Blue Pencil no. 13 addendum no. 2—Standard Deviations
The Dialogue column (pp. 28–32) in the current issue of Print magazine (65.3 June 2011) is an interview between Steve Heller and Paola Antonelli regarding the Museum of Modern Art’s acquisition of digital fonts for its Architecture and Design Collection. The interview is fairly vague as Antonelli deflects the hard questions that Heller asks about collecting code and the licensing issues that cropped up in the course of acquiring digital typefaces.
Antonelli still has not identiﬁed the experts who advised her and the Museum on which fonts to collect. “Four years ago we held a one-day symposium with experts from all over the world—including you, Steven—to address the future of our graphic design collection, which consisted mostly of posters, albeit great ones,” she says. “We wanted to bring the collection up to date and make it a true commentary on communication design. Amongst the lacunae we identiﬁed in our historical holdings, and amongst the new categories of objects that we should tackle, were typefaces.” Antonelli continues, “The initial list of 23 typefaces is distilled from the discussions held in the symposium and tempered further by additional conversations with designers and critics.” The additional designers and critics remain unnamed.
Antonelli emphasizes collecting code as one of the new mandates of the museum, but why that is critical to the 23 digital typefaces acquired is not made clear. Four of the faces pre-date Postscript—OCR-A, New Alphabet, Bell Centennial and ITC Galliard—and were not originally created as digital fonts. (New Alphabet was not even a typeface in 1967; it only existed as speculative drawings.) Antonelli seems unaware of this as she says that the only non-digital typeface in the Museum is the 36 pt. Helvetica Bold that Lars Müller donated. That Antonelli is not comfortable or conversant with type is evident in her description of that typeface: “we collected the lead blocks within their wood tray”. (To be fair to Antonelli, English is not her native language.)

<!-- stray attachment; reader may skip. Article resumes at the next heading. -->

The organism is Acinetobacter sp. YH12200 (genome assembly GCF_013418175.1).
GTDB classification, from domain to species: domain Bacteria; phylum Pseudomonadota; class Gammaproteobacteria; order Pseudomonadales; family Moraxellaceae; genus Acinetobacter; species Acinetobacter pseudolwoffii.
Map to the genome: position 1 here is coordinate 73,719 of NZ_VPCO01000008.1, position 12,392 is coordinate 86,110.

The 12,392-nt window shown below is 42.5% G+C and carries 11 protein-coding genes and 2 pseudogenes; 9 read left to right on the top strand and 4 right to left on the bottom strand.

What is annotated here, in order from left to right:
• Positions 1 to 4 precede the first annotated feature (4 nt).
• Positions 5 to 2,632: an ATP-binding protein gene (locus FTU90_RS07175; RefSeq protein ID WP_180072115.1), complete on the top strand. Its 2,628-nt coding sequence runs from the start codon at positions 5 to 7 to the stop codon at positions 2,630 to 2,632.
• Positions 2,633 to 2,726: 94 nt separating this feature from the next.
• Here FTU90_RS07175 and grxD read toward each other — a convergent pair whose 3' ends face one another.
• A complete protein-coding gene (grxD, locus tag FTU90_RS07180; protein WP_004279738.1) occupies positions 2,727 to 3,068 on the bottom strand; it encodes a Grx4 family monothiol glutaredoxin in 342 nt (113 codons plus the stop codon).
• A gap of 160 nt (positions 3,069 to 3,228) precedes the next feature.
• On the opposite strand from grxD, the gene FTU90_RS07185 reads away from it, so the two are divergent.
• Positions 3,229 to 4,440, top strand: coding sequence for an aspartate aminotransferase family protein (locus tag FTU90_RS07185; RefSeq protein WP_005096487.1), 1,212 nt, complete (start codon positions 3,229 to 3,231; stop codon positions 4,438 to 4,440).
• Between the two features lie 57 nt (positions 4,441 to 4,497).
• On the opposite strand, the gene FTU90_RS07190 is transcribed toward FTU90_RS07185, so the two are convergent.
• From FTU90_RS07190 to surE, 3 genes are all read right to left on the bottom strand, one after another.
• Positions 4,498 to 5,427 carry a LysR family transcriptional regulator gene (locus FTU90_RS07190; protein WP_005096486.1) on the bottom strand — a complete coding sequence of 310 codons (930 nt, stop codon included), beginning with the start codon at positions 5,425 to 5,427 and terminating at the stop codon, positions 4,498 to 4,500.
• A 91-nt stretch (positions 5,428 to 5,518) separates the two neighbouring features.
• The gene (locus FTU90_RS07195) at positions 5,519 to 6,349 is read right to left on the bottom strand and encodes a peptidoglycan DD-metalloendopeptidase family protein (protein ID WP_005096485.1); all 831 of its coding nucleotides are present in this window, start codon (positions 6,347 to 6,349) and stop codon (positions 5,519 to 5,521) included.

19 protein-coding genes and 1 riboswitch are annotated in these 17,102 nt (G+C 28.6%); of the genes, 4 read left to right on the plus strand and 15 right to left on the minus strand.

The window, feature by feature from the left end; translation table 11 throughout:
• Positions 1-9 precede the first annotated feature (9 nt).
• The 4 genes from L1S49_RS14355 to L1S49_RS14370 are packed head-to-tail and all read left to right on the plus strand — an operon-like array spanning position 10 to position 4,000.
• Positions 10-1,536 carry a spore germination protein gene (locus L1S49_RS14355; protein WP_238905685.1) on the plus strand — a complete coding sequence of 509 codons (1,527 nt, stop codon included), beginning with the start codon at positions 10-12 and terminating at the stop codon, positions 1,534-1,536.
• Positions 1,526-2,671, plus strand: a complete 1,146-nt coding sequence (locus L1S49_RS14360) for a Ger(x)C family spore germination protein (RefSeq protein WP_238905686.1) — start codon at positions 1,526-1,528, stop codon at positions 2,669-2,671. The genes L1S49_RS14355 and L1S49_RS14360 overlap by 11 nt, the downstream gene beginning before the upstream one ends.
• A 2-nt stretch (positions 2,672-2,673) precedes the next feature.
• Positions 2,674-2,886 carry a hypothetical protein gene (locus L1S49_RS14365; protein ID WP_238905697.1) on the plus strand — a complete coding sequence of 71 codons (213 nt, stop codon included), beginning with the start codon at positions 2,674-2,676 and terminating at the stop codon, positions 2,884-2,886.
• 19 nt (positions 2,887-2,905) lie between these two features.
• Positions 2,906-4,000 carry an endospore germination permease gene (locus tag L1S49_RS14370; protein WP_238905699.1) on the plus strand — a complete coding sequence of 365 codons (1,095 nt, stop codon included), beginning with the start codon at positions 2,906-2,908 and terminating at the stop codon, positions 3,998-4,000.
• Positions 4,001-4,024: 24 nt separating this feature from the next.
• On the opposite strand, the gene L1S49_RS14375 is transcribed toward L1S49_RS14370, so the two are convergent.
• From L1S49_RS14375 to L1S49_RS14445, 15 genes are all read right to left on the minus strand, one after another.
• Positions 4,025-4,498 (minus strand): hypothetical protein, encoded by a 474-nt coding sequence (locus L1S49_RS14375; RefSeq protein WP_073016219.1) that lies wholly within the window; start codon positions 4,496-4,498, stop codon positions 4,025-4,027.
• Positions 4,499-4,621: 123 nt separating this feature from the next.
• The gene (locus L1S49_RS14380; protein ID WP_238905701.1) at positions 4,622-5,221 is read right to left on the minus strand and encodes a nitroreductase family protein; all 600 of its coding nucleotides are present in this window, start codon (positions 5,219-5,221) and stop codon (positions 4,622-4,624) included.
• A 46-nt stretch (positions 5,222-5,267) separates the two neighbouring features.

Why didn’t MoMA acquire the pre-PostScript typefaces in their original state? The typefaces that seem to me to be important for their code are Oakland, Beowolf (in its original random-font incarnation not the FontShop version that MoMA bought), Dead History, Walker and, possibly, Retina. These are typefaces that are, in large part, signiﬁcant technically. Oakland is a bitmap font. Beowolf, a font that was programmed to change randomly, was conceived of as a challenge to the notion of what constituted a typeface in the digital age. Dead History mashed up two existing typefaces by combining their digital outlines and in doing so challenged the idea of what constituted “type design”. (I hope MoMA also collected the digital versions of VAG Rounded and Linotype Centennial that provided the raw material for Dead History.) Walker is of interest for its “snap-on” serifs that are not part of a normal character set and which posed technical problems for the font’s users in the pre-OpenType era. Retina, as a font designed to be used at very small sizes, involves many subtle adjustments to “normal” letterforms and thus its code is important. But the remaining 15 fonts are of more interest for how they look than how they were programmed.